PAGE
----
What makes young people run for political office?
You are 19 and facing a daunting employment market. Is seeking political office the answer? BBC Radio Derby's political reporter, Chris Doidge, has been speaking to three candidates in Derby who are campaigning for election to the local council.
John Howard, 19, Conservative
Stereotypically, people become more Conservative as they get older.
Mr Howard admitted many of the friends he made before entering politics were "libe
ral or left-wing".
But he said he was confident they would come to "see the light".
He said: "Everyone was very enthusiastic for me to stand, to get some fresh blood in here.
"Initially it was in a seat which was a bit of a challenge, not an easy Conservative seat, but where I couldn't do too much damage if I got it wrong."
This year he has been given a seat the Conservatives have had some success in in the past.
Mr Howard said he had been interested in politics for about three years.
"I come from not a stereotypically Conservative family as a lot of people imagine."
Jack Stanton, 27, Labour
Mr Stanton also tried out in a difficult seat last year, but hopes this year's election presents him with the chance to become a city councillor.
"I think I've always had an interest in politics," he said.
"I've had most of my life under a Labour government and there was a serious possibility [in 2010] that not just the government would change to a Tory one.
"Rather than just sit around and hope for the best I decided to get involved."
But what makes the prospect of late-night council meetings attractive?
Mr Stanton said he started thinking: "If not me, then who?"
"I'm prepared to work hard. I care. I'm diligent. You listen to people on the doorstep and think, 'you know, something should be done about this'."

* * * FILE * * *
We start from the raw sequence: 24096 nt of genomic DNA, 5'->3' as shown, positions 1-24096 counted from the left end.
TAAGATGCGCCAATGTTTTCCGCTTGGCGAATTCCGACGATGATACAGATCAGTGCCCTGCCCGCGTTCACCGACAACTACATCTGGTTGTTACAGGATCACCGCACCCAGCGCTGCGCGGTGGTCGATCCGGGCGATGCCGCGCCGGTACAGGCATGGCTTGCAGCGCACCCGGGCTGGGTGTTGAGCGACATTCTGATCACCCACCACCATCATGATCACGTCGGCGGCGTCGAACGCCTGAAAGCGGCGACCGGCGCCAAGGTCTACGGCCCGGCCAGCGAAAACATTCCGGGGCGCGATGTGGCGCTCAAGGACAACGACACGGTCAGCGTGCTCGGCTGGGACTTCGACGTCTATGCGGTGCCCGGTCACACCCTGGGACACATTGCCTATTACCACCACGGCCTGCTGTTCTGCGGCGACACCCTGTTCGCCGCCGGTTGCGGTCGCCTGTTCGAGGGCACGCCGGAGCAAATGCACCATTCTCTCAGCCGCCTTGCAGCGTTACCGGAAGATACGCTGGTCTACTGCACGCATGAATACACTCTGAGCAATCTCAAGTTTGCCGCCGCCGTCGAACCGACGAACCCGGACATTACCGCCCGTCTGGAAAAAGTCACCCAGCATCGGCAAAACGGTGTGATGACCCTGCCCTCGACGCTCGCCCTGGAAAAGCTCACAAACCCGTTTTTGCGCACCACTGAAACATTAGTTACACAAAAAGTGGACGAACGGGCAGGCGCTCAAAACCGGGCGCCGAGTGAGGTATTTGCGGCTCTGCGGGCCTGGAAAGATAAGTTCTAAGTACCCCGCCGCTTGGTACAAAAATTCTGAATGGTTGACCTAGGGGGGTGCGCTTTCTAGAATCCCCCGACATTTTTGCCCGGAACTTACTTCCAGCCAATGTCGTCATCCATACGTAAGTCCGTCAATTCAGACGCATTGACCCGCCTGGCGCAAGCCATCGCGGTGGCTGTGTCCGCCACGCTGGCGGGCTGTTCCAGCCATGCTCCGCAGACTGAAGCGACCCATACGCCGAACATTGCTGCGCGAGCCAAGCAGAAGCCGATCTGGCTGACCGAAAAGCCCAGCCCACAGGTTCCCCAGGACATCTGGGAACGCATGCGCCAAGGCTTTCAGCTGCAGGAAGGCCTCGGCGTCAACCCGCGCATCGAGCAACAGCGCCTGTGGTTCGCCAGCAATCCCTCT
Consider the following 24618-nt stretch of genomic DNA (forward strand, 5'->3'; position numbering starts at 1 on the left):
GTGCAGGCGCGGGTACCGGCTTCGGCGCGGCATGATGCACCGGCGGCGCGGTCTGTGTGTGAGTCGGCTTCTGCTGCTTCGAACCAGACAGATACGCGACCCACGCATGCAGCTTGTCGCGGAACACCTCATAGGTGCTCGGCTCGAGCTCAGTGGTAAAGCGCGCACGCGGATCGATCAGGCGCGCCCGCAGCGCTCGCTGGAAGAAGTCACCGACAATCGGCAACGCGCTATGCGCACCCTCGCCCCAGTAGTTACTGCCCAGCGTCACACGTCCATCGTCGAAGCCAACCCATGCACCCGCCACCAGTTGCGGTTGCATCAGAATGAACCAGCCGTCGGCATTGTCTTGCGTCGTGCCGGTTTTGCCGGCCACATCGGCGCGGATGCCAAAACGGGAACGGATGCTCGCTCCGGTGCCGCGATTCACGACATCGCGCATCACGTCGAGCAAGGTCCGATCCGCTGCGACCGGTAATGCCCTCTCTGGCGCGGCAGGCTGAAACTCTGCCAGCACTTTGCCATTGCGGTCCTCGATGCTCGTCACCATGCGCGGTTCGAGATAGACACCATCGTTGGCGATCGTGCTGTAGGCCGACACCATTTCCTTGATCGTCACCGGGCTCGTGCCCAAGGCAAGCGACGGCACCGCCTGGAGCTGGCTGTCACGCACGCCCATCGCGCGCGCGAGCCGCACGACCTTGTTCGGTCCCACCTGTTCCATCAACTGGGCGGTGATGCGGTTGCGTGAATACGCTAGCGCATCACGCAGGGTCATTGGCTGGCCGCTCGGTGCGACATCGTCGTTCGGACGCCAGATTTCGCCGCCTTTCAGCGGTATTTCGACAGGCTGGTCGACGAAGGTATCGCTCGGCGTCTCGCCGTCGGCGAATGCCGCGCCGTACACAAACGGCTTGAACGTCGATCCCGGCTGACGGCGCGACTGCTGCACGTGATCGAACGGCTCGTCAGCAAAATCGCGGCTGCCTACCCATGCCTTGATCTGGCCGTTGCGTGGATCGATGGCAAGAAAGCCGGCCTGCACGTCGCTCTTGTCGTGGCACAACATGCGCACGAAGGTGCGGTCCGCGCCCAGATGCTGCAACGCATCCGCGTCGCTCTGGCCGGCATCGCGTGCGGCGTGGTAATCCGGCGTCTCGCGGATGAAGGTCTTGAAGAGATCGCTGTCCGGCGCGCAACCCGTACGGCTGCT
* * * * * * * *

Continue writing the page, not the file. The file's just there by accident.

Mr Stanton said there were downsides to being young.
He said a lack of experience was a concern, especially as there were a number of high-profile "career politicians".
"I worked for seven-and-a-half years in a supermarket, I've worked at the University of Derby for four years.
"I think you sometimes you have to admit 'No, I haven't got as much life experience', but I've got enthusiasm."
Richard Hudson, 29, Liberal Democrats
Mr Hudson said campaigning for the Lib Dems resulted in members of the public approaching him with problems to solve.
As a result, he decided he may as well try to make his role official and run for the council.
"It just snowballed from there, to the point that almost everyone in the ward knows who I am," he said.
But he was not certain he would win the seat as a result.
"It's always been a safe Labour seat, but if you were to ask 'who is Richard Hudson?', they know my name."
He puts his interest in politics down to a passion for the subject: "I enjoy doing it or I wouldn't do it."
Mr Hudson's involvement with the Lib Dems brought him into contact with some of the party's leaders.
And he admitted to a few nerves: "When you find yourself in a meeting with Vince Cable or Nick Clegg it can be quite intimidating.
"I never expected any of that to happen at all."
A full list of candidates for Derby City Council's elections is available here.